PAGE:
The first Tower Defense game on Wii U crashes the gates.
I have a love-hate relationship with games in the Tower Defense genre. I can have a fantastic time with them if they’re paced well enough like Plants vs. Zombies or Defend Your Castle, or I can be incredibly bored to tears with how slow and tedious they can be, like Dillon’s Rolling Western. CastleStorm is thankfully the former, and while things can get repetitive, the developers managed to shake things up enough and offer a variety of game modes to keep this castle up and running.
The plot of the game is a simple one.: You lead Sir Gareth and his army on a quest to retrieve a stolen gem from the Viking kingdom. On the way you’ll encounter various characters that join your quest, and be treated to various cutscenes. The writing is decent, aside from some obnoxious “arrow to the knee” references. However, I would’ve liked to see some voice acting to go along with it, as the cutscenes are told through unemotive character models with stiff, rigid animation. The character models themselves still manage to be nice to look at thanks to the game’s crisp 1080p visuals, but the graphics on a whole are on-par with something you would see on the Gamecube.
The goal of each mission tends to vary, but more often than not, you’ll be required to completely destroy the enemy castle or capture their flag and bring it back to your own castle. Thankfully, there’s no shortage of options to go about accomplishing this. You have projectile weapons such as spears, exploding apples, and rocks, which help you not only take care of the various ground troops that try to storm your castle, but also assist you in destroying the opposing castle by taking down walls and rooms within. Each projectile has a white trajectory line, telling you precisely where it’s going, so there’s no confusion or guesswork in getting the shot just right. You control the arc of the projectile with the analog stick, which can be a bit over-sensitive when you’re trying to line it up just right, but the D-Pad made things a bit easier, if not a bit more time-consuming, to pinpoint your shot.
Various soldiers, healers, knights on steeds, and even giant rock monsters are also part of your arsenal, as they travel along the ground, taking care of the enemy soldiers that try to storm your castle. While they’re not nearly as powerful or effective as the projectiles, you can spawn a great amount of them at once, helping your castle from becoming vulnerable. There are more powerful soldiers later on in the game, so they’re not always useless, but they do require more food, the game’s resources for soldiers, to summon. Thankfully the game offers the option to summon various heroes with a limited lifespan, which allows you to down down numerous enemies by giving you full control of the heroes themselves. It’s simple and barebones, but can get the job done in a pinch.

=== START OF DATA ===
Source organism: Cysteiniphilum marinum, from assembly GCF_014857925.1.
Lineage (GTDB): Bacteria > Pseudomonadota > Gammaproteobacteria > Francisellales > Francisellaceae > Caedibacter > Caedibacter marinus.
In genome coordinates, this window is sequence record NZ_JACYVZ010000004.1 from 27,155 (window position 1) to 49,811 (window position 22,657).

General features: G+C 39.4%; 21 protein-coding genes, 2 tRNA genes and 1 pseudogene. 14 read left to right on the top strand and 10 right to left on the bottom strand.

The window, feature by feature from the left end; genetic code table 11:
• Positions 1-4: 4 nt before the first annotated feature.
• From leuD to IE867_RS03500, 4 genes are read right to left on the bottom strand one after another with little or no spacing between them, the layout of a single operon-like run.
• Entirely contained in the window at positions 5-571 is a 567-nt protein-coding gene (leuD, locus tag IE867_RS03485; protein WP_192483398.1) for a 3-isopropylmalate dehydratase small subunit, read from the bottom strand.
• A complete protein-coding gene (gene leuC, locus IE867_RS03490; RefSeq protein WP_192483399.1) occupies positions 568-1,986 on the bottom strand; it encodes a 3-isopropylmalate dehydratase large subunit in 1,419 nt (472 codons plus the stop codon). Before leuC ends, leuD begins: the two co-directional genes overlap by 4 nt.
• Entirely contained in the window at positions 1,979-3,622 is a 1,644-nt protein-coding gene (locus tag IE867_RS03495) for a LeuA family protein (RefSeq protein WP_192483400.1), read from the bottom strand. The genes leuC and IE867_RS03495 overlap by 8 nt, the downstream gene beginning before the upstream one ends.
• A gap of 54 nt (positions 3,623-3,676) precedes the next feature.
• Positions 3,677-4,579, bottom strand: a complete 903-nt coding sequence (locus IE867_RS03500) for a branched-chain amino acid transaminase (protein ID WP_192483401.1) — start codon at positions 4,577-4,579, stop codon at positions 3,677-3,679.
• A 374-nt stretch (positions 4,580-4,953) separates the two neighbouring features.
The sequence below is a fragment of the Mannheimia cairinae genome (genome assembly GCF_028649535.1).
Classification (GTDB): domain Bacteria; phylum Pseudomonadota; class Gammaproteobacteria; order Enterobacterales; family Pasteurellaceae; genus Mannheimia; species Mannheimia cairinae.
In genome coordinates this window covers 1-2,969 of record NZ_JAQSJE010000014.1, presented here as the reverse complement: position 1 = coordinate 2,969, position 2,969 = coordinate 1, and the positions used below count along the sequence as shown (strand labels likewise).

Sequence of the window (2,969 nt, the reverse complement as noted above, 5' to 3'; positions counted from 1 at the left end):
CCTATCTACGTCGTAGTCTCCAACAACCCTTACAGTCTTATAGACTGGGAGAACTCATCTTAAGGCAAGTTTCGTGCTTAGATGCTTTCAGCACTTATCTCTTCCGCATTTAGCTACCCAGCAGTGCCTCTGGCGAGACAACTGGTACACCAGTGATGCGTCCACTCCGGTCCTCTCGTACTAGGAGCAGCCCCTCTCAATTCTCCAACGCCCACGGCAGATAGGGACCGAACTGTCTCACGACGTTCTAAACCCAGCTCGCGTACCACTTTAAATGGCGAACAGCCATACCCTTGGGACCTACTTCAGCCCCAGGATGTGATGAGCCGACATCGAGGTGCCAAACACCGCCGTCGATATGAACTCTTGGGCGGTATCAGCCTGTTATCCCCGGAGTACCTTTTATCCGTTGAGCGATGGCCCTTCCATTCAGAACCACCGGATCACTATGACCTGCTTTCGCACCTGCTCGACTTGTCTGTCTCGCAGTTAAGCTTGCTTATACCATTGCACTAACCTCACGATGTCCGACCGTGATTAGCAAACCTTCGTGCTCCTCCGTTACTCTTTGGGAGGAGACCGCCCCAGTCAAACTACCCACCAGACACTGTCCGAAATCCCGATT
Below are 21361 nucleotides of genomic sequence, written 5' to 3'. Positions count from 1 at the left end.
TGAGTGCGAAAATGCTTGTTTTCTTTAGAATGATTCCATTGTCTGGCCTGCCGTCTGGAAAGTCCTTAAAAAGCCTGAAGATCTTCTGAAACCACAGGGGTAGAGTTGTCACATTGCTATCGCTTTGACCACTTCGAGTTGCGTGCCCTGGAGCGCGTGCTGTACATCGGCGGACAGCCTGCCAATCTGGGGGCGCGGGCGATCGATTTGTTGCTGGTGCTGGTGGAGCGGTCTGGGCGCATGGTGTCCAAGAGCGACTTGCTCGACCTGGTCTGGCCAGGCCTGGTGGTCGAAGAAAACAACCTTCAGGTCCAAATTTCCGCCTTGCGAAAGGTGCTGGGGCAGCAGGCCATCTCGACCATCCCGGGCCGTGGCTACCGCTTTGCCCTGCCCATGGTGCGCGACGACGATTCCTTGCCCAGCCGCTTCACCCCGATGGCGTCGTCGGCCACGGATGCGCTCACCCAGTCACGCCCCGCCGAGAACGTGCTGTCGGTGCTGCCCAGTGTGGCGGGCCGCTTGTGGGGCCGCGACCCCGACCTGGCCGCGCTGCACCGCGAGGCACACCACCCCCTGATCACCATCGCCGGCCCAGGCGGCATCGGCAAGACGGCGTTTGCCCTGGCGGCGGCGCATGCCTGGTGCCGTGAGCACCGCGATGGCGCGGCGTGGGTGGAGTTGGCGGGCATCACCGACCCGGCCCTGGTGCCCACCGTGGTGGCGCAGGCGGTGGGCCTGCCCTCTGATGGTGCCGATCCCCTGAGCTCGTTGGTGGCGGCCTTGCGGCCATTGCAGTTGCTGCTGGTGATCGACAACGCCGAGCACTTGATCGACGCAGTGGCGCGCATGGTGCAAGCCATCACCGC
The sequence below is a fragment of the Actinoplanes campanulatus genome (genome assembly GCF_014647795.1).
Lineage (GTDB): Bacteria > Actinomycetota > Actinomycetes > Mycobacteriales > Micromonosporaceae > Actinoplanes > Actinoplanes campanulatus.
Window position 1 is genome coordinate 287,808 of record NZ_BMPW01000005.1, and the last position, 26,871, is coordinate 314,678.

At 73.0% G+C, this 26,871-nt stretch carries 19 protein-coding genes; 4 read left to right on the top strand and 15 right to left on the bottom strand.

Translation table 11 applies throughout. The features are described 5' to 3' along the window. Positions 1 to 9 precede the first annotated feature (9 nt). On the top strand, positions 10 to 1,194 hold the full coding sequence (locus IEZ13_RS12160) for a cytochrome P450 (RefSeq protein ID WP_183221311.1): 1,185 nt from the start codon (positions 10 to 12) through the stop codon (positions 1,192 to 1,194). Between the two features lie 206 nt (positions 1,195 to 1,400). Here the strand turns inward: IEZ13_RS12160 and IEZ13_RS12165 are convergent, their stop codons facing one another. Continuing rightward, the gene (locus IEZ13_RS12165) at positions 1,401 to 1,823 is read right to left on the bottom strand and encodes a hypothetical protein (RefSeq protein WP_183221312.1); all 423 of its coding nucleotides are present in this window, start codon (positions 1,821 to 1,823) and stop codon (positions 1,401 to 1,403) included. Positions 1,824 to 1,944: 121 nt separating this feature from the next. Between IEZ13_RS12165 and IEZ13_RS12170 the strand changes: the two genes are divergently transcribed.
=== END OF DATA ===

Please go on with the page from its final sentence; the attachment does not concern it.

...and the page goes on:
As you clear missions and defeat the various ground troops, you’re rewarded with gold, which can be used to upgrade your soldiers, projectiles and housing units within your castle. While upgrading the soldiers and projectiles will solely make them faster and more powerful, upgrading the rooms allows you to summon more soldiers onto the field, provide faster food preparation, an increase in gold drops, and more. It’s a welcome addition, as the upgrades actually feel empowering. The feeling I got when unleashing hell from a freshly upgraded castle and arsenal was extremely satisfying, and I was constantly looking forward to upgrading more and more as the game went on. You can also customize the castle to suit your specific needs for barracks and rooms, but it was extremely confusing as to how to properly build upon the pre-set castles. Thankfully, said presets are more than adequate enough to suit every possible need for each of the game’s missions.
There are also local and online multiplayer options, which can also be played on your own against a CPU. There’s a Versus mode, which pits you against the Vikings or the Kingdom, depending on which one you’ve chosen, and you use your arsenal of weapons and soldiers to capture the opposing castle’s flag or destroy their castle altogether. There’s also co-op wave-based missions where one person controls the projectiles and the other controls Sir Gareth or another hero on the ground, as you defend against hordes of enemies trying to steal your flag. You can also play a mode where both players are the heroes in special smaller maps, trying to avoid keeping your flag from being taken. All of these modes performed spectacularly well with minimal to no lag, and gave me a ton of incentive to keep playing. The gold that you earn in the multiplayer can be carried over to the main campaign, giving an extra boost even in even in the early stages of the game.
Even if the production values aren’t that great, there’s a lot to love about CastleStorm. The addictive gameplay coupled with the charming visual style and characters make it not only a must-play for Wii U owners, but a must-play for anyone who’s never been introduced to the Tower Defense genre of video games. This castle will take them by storm.